I love a film that gets people talking, which is why Julien Maury and Alexandre Bustillo’s Livid is so fascinating. I enjoyed the atmospheric horror quite a bit, while stringer Brad McHargue wasn’t as impressed. Now, inside you’ll find the strongest opinion yet as Bloody’s David Harley was a big fan of the Inside directors’ latest.
Inside you’ll find Harley’s thoughts on the horror fairytale that’s set during Halloween night when three youths decide to burglarize an old lady’s desolate house, but what awaits them is no ordinary house…
Livid is a challenging watch, not because it’s a tough sit or needs its subtext to be examined with a fine-toothed comb to fully appreciate it – in fact, that’s the exact opposite way to watch Alexandre Bustillo and Julien Maury’s follow-up to Inside. Livid demands that its audience watch it through Fulci-tinted glasses as it weaves a fantasy horror tale heavy rooted in nightmare logic and Hammer aesthetics, a style that really hasn’t been replicated to this extent since the Godfather of Gore passed away in the 90’s. They say `Fulci Lives’ and Livid is a testament to that, even without an unending onslaught of gore.
The juxtaposition of the normal first act to the unexplainable, unpredictable rhythms of the rest of the film is a mental jolt, but one that works well. Lucie (Chloe Coullord) is out on her first day of a new job shadowing a home health nurse who keeps things short and sweet on their visits. Their last stop of the day is at Miss Jessel’s (Marie-Claude Pietragalla) dilapidated mansion, considered a haunt of sorts by locals. The wealthy ballerina instructor went into a coma shortly after the death of her daughter and spends her days hooked up to a breathing respirator as she clings onto the sliver of life she has left in her. A treasure, as Lucie’s co-worker explains, is supposedly hidden in the house, though no one has ever been able to find it.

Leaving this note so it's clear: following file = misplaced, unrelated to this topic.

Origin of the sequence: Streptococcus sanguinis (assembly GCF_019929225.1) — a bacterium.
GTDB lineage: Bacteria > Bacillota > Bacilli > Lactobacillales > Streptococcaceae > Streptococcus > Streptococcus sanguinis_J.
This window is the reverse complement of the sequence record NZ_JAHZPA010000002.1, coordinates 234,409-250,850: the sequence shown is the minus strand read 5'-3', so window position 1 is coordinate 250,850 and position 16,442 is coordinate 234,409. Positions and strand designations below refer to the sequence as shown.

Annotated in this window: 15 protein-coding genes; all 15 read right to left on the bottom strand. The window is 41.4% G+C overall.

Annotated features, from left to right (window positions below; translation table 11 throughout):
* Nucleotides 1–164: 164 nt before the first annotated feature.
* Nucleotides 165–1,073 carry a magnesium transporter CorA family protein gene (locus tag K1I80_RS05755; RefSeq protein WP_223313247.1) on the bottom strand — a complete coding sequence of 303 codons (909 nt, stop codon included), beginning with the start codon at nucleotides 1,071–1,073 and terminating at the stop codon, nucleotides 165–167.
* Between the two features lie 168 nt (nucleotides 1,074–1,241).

A sense of childish curiosity arises in Lucie, but greed is all she sees in her boyfriend William after he hears the story. Convincing her and his younger brother that finding the treasure will end all their financial problems and give them the life they’ve always dreamed of, the three friends head to the manor and begin the hunt.
Once they enter, all logic is thrown out the window and the rest of the film plays like a waking nightmare. Laurent Bares’ cinematography only establishes the main structures inside the house, like the interior of rooms and the staircase, but how they’re all connected remains a mystery, emulating the dream-like feeling of getting déjà vu from an environment without ever really knowing what you’re pressing forward towards or how to get back. The plot adheres to the same formula, with expositionary flashbacks bring the story up to speed and a basic thread that keeps things from getting non-linear.
Livid is a haunted house movie about a bunch of kids that try to rob the wrong woman and it functions in that sense; it’s just that everything else has a very lucid quality to it. Rooms appear and disappear out of thin air, ghosts show up in one scene and never make their presence known again, and things that have no business being in the same movie are thrown together, but the concoction of del Toro, William Castle, Hammer, and European splatter rationale is surprisingly solid.
Livid is very different from Inside, eschewing the brisk, aggressive approach for a more poetic one, but Bustillo and Maury once again prove that they have a unique and beautiful vision. Thematically, they’re still interested in the emotions of motherhood and loss of a child, but they reach for the heavens otherwise, working on a level where caution is continually thrown to the wind in order to achieve an intense atmosphere and be as visually lyrical as a nightmare can be.
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